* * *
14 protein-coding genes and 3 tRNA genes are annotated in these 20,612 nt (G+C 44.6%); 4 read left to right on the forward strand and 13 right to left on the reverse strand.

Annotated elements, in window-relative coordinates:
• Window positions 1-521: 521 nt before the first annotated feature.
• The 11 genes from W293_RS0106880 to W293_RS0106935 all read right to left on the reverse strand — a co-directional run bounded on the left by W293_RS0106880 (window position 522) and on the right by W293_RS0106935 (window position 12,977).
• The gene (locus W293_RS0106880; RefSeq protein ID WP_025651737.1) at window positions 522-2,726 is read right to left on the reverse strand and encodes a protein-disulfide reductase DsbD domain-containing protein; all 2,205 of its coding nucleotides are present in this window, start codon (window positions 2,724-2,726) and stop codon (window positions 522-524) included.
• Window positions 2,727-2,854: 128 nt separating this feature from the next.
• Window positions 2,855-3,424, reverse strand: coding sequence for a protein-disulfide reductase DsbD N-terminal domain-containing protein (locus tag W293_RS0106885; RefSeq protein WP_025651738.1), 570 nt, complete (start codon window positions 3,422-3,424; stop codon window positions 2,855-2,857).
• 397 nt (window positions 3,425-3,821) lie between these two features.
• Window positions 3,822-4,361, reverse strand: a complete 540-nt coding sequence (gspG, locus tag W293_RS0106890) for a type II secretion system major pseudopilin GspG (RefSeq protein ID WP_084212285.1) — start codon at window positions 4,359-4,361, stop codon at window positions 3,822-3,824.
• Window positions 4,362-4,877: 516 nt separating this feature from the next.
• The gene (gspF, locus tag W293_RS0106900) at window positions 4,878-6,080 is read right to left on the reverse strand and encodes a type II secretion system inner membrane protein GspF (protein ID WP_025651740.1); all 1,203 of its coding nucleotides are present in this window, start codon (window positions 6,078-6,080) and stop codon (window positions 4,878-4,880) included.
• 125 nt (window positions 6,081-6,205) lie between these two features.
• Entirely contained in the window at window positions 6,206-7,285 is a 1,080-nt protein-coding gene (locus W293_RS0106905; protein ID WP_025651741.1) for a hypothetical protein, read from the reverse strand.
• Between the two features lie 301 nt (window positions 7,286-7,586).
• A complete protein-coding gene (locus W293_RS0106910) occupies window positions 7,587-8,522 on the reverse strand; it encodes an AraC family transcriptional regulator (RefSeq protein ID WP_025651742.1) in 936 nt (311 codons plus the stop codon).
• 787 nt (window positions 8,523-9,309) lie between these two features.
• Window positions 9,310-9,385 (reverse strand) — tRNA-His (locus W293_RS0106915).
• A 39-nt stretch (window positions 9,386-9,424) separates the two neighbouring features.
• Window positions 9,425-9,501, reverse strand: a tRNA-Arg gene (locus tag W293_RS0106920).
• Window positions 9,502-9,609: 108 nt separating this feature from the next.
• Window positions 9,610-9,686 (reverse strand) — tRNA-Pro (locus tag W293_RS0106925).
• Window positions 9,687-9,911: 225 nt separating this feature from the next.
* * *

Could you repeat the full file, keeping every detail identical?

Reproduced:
14 protein-coding genes and 3 tRNA genes are annotated in these 20,612 nt (G+C 44.6%); 4 read left to right on the forward strand and 13 right to left on the reverse strand.

Annotated elements, in window-relative coordinates:
• Window positions 1-521: 521 nt before the first annotated feature.
• The 11 genes from W293_RS0106880 to W293_RS0106935 all read right to left on the reverse strand — a co-directional run bounded on the left by W293_RS0106880 (window position 522) and on the right by W293_RS0106935 (window position 12,977).
• The gene (locus W293_RS0106880; RefSeq protein ID WP_025651737.1) at window positions 522-2,726 is read right to left on the reverse strand and encodes a protein-disulfide reductase DsbD domain-containing protein; all 2,205 of its coding nucleotides are present in this window, start codon (window positions 2,724-2,726) and stop codon (window positions 522-524) included.
• Window positions 2,727-2,854: 128 nt separating this feature from the next.
• Window positions 2,855-3,424, reverse strand: coding sequence for a protein-disulfide reductase DsbD N-terminal domain-containing protein (locus tag W293_RS0106885; RefSeq protein WP_025651738.1), 570 nt, complete (start codon window positions 3,422-3,424; stop codon window positions 2,855-2,857).
• 397 nt (window positions 3,425-3,821) lie between these two features.
• Window positions 3,822-4,361, reverse strand: a complete 540-nt coding sequence (gspG, locus tag W293_RS0106890) for a type II secretion system major pseudopilin GspG (RefSeq protein ID WP_084212285.1) — start codon at window positions 4,359-4,361, stop codon at window positions 3,822-3,824.
• Window positions 4,362-4,877: 516 nt separating this feature from the next.
• The gene (gspF, locus tag W293_RS0106900) at window positions 4,878-6,080 is read right to left on the reverse strand and encodes a type II secretion system inner membrane protein GspF (protein ID WP_025651740.1); all 1,203 of its coding nucleotides are present in this window, start codon (window positions 6,078-6,080) and stop codon (window positions 4,878-4,880) included.
• 125 nt (window positions 6,081-6,205) lie between these two features.
• Entirely contained in the window at window positions 6,206-7,285 is a 1,080-nt protein-coding gene (locus W293_RS0106905; protein ID WP_025651741.1) for a hypothetical protein, read from the reverse strand.
• Between the two features lie 301 nt (window positions 7,286-7,586).
• A complete protein-coding gene (locus W293_RS0106910) occupies window positions 7,587-8,522 on the reverse strand; it encodes an AraC family transcriptional regulator (RefSeq protein ID WP_025651742.1) in 936 nt (311 codons plus the stop codon).
• 787 nt (window positions 8,523-9,309) lie between these two features.
• Window positions 9,310-9,385 (reverse strand) — tRNA-His (locus W293_RS0106915).
• A 39-nt stretch (window positions 9,386-9,424) separates the two neighbouring features.
• Window positions 9,425-9,501, reverse strand: a tRNA-Arg gene (locus tag W293_RS0106920).
• Window positions 9,502-9,609: 108 nt separating this feature from the next.
• Window positions 9,610-9,686 (reverse strand) — tRNA-Pro (locus tag W293_RS0106925).
• Window positions 9,687-9,911: 225 nt separating this feature from the next.